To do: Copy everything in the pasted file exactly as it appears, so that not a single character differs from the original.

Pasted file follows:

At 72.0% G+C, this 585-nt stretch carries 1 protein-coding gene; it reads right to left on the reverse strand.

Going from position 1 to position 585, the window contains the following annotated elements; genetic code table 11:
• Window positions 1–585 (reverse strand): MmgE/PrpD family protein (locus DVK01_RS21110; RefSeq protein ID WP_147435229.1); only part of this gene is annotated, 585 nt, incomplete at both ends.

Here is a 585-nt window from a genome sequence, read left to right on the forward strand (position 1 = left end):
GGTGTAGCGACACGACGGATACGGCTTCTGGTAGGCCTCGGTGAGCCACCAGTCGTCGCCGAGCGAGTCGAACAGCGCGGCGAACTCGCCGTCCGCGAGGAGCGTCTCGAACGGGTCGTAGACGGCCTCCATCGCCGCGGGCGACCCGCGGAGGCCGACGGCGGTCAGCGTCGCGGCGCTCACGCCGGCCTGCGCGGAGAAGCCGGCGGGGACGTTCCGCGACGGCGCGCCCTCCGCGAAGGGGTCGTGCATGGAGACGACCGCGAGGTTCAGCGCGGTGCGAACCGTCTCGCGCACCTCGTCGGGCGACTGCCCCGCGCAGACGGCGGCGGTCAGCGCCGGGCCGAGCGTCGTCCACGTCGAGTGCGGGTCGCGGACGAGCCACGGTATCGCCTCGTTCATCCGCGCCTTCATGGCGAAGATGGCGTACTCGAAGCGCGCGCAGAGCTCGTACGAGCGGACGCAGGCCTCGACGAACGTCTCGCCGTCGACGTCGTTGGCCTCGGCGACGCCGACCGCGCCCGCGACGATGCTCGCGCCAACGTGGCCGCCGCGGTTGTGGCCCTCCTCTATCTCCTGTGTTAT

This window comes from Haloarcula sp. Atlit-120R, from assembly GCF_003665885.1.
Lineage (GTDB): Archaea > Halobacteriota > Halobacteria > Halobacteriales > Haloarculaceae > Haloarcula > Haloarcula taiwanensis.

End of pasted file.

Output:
At 72.0% G+C, this 585-nt stretch carries 1 protein-coding gene; it reads right to left on the reverse strand.

Going from position 1 to position 585, the window contains the following annotated elements; genetic code table 11:
• Window positions 1–585 (reverse strand): MmgE/PrpD family protein (locus DVK01_RS21110; RefSeq protein ID WP_147435229.1); only part of this gene is annotated, 585 nt, incomplete at both ends.

Here is a 585-nt window from a genome sequence, read left to right on the forward strand (position 1 = left end):
GGTGTAGCGACACGACGGATACGGCTTCTGGTAGGCCTCGGTGAGCCACCAGTCGTCGCCGAGCGAGTCGAACAGCGCGGCGAACTCGCCGTCCGCGAGGAGCGTCTCGAACGGGTCGTAGACGGCCTCCATCGCCGCGGGCGACCCGCGGAGGCCGACGGCGGTCAGCGTCGCGGCGCTCACGCCGGCCTGCGCGGAGAAGCCGGCGGGGACGTTCCGCGACGGCGCGCCCTCCGCGAAGGGGTCGTGCATGGAGACGACCGCGAGGTTCAGCGCGGTGCGAACCGTCTCGCGCACCTCGTCGGGCGACTGCCCCGCGCAGACGGCGGCGGTCAGCGCCGGGCCGAGCGTCGTCCACGTCGAGTGCGGGTCGCGGACGAGCCACGGTATCGCCTCGTTCATCCGCGCCTTCATGGCGAAGATGGCGTACTCGAAGCGCGCGCAGAGCTCGTACGAGCGGACGCAGGCCTCGACGAACGTCTCGCCGTCGACGTCGTTGGCCTCGGCGACGCCGACCGCGCCCGCGACGATGCTCGCGCCAACGTGGCCGCCGCGGTTGTGGCCCTCCTCTATCTCCTGTGTTAT

This window comes from Haloarcula sp. Atlit-120R, from assembly GCF_003665885.1.
Lineage (GTDB): Archaea > Halobacteriota > Halobacteria > Halobacteriales > Haloarculaceae > Haloarcula > Haloarcula taiwanensis.